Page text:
A federal grand jury on Friday indicted 13 Russians and three Russian companies for allegedly interfering in the 2016 presidential election, in a case brought by Special Counsel Robert Mueller that detailed a sophisticated plot to wage “information warfare” against the U.S.
The Russian nationals are accused of setting a “strategic goal to sow discord in the U.S. political system, including the 2016 presidential election.”
The indictment – the first filed against Russian nationals as part of Mueller’s probe – effectively returns focus to the meddling activities out of Russia in the run-up to the 2016 election, following a string of charges relating to the actions of Trump associates.
Further, the DOJ made clear that the indictment does not allege that any of the interference changed the outcome of the presidential race.
“There is no allegation in this indictment that any American was a knowing participant in this illegal activity. There is no allegation in the indictment that the charged conduct altered the outcome of the 2016 election,” Deputy Attorney General Rod Rosenstein, who oversees the special counsel probe, said at a Friday press conference.
The 37-page indictment was signed by Mueller.
The defendants are accused of spreading derogatory information about Democratic presidential nominee Hillary Clinton, denigrating Republican candidates Ted Cruz and Marco Rubio — and ultimately supporting Democratic candidate Bernie Sanders and then-Republican candidate Donald Trump.
It says the defendants spread derogatory information about various candidates throughout the 2016 campaign and by “early to mid-2016” were supporting Trump’s presidential campaign.
Rosenstein, though, said that after the election, the group worked both to stage rallies in favor of President-elect Trump and in opposition to his election.
Rosenstein on Friday described a sophisticated operation by Russian organization Internet Research Agency. He said the scheme involved setting up hundreds of social media accounts using stolen or fictitious identities to make it appear like the accounts were controlled by individuals in the U.S. He said the defendants posed as politically active Americans and recruited “real Americans” to stage rallies and engage in political activities.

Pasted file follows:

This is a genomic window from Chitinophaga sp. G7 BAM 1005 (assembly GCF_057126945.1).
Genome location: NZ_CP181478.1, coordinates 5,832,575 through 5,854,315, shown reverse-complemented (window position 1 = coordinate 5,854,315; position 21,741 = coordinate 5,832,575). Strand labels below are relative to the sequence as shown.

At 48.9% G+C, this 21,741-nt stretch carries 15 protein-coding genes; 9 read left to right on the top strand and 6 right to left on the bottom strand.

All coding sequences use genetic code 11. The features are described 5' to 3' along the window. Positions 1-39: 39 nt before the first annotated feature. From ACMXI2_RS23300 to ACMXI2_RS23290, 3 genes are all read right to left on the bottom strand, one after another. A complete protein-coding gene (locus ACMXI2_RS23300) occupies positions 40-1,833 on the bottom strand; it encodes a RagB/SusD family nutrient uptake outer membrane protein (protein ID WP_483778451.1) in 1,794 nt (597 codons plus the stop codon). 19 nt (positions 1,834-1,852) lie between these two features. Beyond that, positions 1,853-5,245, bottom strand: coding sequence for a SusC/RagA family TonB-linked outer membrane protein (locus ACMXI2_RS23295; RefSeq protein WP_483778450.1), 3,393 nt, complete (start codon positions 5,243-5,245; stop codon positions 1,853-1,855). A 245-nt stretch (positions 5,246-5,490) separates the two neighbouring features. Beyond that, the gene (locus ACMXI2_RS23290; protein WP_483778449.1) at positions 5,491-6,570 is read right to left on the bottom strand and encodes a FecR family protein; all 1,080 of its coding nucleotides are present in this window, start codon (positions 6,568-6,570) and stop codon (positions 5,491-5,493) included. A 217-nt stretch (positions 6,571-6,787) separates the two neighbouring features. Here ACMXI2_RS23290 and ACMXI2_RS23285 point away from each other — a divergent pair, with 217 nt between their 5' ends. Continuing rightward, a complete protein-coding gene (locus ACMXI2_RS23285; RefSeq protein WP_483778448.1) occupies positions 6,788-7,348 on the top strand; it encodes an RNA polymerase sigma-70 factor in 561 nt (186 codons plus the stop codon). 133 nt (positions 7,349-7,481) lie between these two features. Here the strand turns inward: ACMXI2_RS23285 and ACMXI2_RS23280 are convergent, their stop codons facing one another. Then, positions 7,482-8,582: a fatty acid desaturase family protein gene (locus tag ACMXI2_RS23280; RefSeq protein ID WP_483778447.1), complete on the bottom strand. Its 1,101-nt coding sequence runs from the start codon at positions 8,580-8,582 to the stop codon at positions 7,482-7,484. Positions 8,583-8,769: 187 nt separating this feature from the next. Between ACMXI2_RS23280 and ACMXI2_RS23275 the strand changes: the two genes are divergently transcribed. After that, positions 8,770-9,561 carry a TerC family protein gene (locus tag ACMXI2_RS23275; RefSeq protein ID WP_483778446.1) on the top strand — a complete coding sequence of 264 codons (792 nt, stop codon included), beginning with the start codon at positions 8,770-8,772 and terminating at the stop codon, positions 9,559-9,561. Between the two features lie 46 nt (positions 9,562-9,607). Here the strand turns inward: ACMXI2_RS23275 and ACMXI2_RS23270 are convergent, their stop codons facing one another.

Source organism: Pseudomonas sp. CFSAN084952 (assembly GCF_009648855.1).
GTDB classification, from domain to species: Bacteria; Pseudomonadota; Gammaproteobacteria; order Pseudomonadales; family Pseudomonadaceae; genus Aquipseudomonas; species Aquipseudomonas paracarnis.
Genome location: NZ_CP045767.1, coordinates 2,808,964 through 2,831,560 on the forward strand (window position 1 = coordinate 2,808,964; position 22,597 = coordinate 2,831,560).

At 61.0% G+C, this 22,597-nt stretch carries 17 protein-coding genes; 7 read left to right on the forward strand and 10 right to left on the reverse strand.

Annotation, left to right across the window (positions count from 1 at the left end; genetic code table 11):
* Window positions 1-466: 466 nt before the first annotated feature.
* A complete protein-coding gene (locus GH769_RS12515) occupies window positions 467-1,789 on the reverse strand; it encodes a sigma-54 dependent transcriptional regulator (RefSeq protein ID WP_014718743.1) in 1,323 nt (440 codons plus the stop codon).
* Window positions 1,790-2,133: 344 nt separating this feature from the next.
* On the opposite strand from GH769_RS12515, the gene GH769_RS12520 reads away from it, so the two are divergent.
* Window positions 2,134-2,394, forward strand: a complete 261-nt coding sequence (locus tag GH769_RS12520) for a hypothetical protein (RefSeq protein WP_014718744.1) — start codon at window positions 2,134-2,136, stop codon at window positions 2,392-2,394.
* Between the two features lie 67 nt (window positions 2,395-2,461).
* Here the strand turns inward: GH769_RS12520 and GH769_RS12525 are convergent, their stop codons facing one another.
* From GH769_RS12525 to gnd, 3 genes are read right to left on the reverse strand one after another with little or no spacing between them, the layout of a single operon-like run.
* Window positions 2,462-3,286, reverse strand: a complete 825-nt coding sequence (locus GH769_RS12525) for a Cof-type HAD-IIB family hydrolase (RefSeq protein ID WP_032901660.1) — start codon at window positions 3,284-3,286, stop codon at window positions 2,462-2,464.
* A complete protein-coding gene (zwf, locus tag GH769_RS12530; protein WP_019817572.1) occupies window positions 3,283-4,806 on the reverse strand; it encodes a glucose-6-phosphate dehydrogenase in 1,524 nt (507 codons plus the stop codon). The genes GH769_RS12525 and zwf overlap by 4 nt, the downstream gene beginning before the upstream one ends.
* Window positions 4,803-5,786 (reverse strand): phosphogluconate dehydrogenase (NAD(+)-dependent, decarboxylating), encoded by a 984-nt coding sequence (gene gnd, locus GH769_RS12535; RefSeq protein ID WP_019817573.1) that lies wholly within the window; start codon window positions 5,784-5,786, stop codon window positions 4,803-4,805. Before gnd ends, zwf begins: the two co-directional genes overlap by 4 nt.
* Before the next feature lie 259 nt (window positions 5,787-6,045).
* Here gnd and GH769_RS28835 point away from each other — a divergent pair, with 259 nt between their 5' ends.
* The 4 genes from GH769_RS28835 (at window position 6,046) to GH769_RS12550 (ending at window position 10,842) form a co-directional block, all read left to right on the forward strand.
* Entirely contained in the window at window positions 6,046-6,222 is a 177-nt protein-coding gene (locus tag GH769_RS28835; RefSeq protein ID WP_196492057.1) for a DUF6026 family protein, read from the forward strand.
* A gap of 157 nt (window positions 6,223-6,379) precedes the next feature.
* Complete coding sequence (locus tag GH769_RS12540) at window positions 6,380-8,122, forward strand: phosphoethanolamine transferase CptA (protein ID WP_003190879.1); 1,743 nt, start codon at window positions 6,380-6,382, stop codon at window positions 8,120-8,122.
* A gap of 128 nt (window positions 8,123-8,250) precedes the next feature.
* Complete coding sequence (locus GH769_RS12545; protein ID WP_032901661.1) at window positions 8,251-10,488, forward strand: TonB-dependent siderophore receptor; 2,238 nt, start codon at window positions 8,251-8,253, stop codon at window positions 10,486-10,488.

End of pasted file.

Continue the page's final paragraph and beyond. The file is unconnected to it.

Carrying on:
But Rosenstein said those Americans did not know they were communicating with Russians.
The indictment says the actions date back to 2014.
According to the special counsel, the indictment charges the defendants with conspiracy to defraud the United States, three defendants with conspiracy to commit wire fraud and bank fraud and five defendants with aggravated identity theft.
The three entities charged are Internet Research Agency LLC, Concord Management and Consulting LLC and Concord Catering.
The 13 Russians charged are: Yevgeniy Viktorovich Prigozhin; Mikhail Ivanovich Bystrov; Mikhail Leonidovich Burchik; Aleksandra Yuryevna Krylova; Anna Vladislavovna Bogacheva; Sergey Pavlovich Polozov; Maria Anatolyrvna Bovda; Robert Sergetevich Bovda; Dzheykhun Nasimi Ogly; Vadim Vladimirovich Podkopaev; Gleb Igorevich Vasilchenko; Irina Viktorovna Kaverzina and Vladimir Venkov.
The indictment says the Internet Research Agency registered with the Russian government as a corporate entity in 2013. It employed hundreds of individuals for its online operations and had an annual budget equaling the equivalent of millions of U.S. dollars, the filing said.
Prosecutors accuse the Russians of communicating with a real U.S. person affiliated with a Texas-based grassroots organization. They learned from that person to focus their activities on “purple states like Colorado, Virginia and Florida,” the indictment says.
It also says the group’s employees – referred to as “specialists” – created social media accounts to look like they were operated by Americans. They created group pages on Facebook and Instagram with names like “Secured Borders,” “Blacktivist” (to promote the Black Lives Matter movement), “United Muslims of America,” “Army of Jesus,” “South United” and “Heart of Texas.”
They also created and controlled numerous Twitter accounts, like one named “Tennessee GOP” under the @TEN_GOP handle that attracted more than 100,000 followers.
According to the indictment, the specialists were instructed to post content online that criticized “Hillary and the rest (except Sanders and Trump – we support them).”
It said they used pro-Trump, anti-Clinton hashtags online like “#Trump2016,” “#TrumpTrain,” “#MAGA,” “#IWontProtectHillary,” and “Hillary4Prison.”
It says the defendants, around the latter half of 2016, encouraged minority groups in the United States not to vote in the election or vote for a third party candidate. An Instagram account they controlled called “Woke Blacks” posted a message on Oct. 16, 2016 that read: “We cannot resort to the lesser of two devils. Then we’d surely be better off without voting AT ALL.”
Fox News’ Jake Gibson contributed to this report.